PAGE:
For better health, safety of athletes which playing surface is best?
Dustin Pare | Friday, June 14, 2019
When it comes to choosing a playing surface, teams take a deep look at the many available varieties of natural grass or artificial turf. New designs for and upgrades of artificial playing surfaces have teams debating moving away from the traditional choice of natural grass.
What are the differences in maintenance, costs and health factors when it comes to choosing the right surface for play?
The first artificial turf-style field was introduced in the mid-1960s when ChemGrass was installed at the Houston Astrodome to replace the dying grass in the first domed stadium. The grass was later rebranded AstroTurf, and thus began the debate of natural grass versus turf playing surfaces.
One of the biggest arguments in favor of the use of synthetic turf is the cost compared to grass fields. Turf is typically paid for at construction and requires little to no maintenance compared to grass fields throughout its lifespan.
When using natural grass, schools and facilities have to use pesticides and other chemicals to maintain the look and health of the field throughout the year. Artificial turf does not require those chemicals. However, one argument against turf is it is a chemical itself. Many brands of turf use small crumbs of rubber to support the fake grass, provide a more natural feel underfoot and provide a cushion. The rubber pellets are most commonly made out of recycled automotive tires and could pose a health hazard. These rubber crumbs can cling to a player’s hair, skin and clothing, which could lead to inhaling, ingesting or other direct contact with the rubber chemicals.
According to an ongoing study by the National Toxicology Program on crumb rubber, public health concerns about playing on synthetic turf fields have increased recently due to media reports that young adult soccer players, particularly goalies, are being diagnosed with blood cancers. Despite rising concerns, more than 11,000 synthetic turf fields exist in the United States, and approximately 1,200 are added annually.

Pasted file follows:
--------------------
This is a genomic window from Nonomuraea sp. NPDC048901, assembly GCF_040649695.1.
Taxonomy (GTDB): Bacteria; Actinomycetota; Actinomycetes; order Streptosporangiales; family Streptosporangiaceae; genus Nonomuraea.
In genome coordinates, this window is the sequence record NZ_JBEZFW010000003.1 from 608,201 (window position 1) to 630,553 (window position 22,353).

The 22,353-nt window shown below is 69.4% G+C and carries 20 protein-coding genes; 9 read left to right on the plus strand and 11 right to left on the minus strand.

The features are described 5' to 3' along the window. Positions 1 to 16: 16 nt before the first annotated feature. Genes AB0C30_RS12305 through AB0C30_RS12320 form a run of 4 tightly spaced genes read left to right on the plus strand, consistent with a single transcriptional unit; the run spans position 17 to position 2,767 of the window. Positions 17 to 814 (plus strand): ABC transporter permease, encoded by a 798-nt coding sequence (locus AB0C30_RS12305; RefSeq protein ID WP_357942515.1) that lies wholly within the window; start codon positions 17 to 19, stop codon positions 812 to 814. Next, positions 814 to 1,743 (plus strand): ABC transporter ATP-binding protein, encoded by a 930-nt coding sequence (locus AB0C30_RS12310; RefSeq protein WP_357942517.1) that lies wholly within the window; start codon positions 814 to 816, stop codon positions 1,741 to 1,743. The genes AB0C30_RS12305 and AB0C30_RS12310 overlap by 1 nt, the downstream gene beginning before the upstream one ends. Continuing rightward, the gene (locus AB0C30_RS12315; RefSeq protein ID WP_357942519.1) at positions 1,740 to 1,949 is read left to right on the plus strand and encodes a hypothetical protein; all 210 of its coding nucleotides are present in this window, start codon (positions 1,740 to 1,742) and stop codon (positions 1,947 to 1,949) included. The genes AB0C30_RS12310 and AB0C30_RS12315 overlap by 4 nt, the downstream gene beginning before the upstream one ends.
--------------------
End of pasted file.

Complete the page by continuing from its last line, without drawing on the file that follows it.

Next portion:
Artificial turf is often treated with biocides; it has been associated with increased risk of infections from Methicillin-resistant staphylococcus aureus. MRSA is a dangerous infection because it is resistant to many antibiotics. It can lead to pneumonia, sepsis and bloodstream infections that can prove fatal. A MRSA infection can happen after skin is scraped or cut, which can occur from sliding on artificial turf.
When it comes to professional play, no conclusive studies exist on how best to manage or minimize the health risks that can be associated with natural grass and artificial turf. Studies have shown various conclusions when comparing injuries like concussions, lower body and upper body injuries.
One study showed playing on synthetic turf in the NFL resulted in a 16% increase in lower body injuries compared to the same injuries on natural grass. These results were from the 2012-2016 seasons, during which all injuries in the lower extremities (foot, knee and ankle). The study concluded synthetic turf does have an impact on injuries to lower body parts in NFL players.
Some of the findings from the 2019 study — as interpreted by Turfgrass Producers International:
- 1,280 NFL games (213,935 distinct plays) were played during the 2012-16 seasons.
- 4,801 lower body injuries occurred during the study sample, affecting 2,032 NFL players.
- Synthetic turf resulted in a 27% increase in non-contact lower body injuries.
- Athletes had a 56% higher rate (knee/ankle/foot) of sustaining an injury on synthetic turf that resulted in time lost, and a 67% higher injury rate resulting in more than 8 days time lost from injury.
- Athletes had a 68% higher rate of sustaining an ankle injury rate on synthetic turf that resulted in any time lost from injury and a 103% increase in injury rates on synthetic turf resulting in more than 8 days time lost from injury.
Applying the incidence rate ratios of injuries in this study, if every NFL game were played on natural grass during these five seasons, there would have been 319 fewer lower body injuries.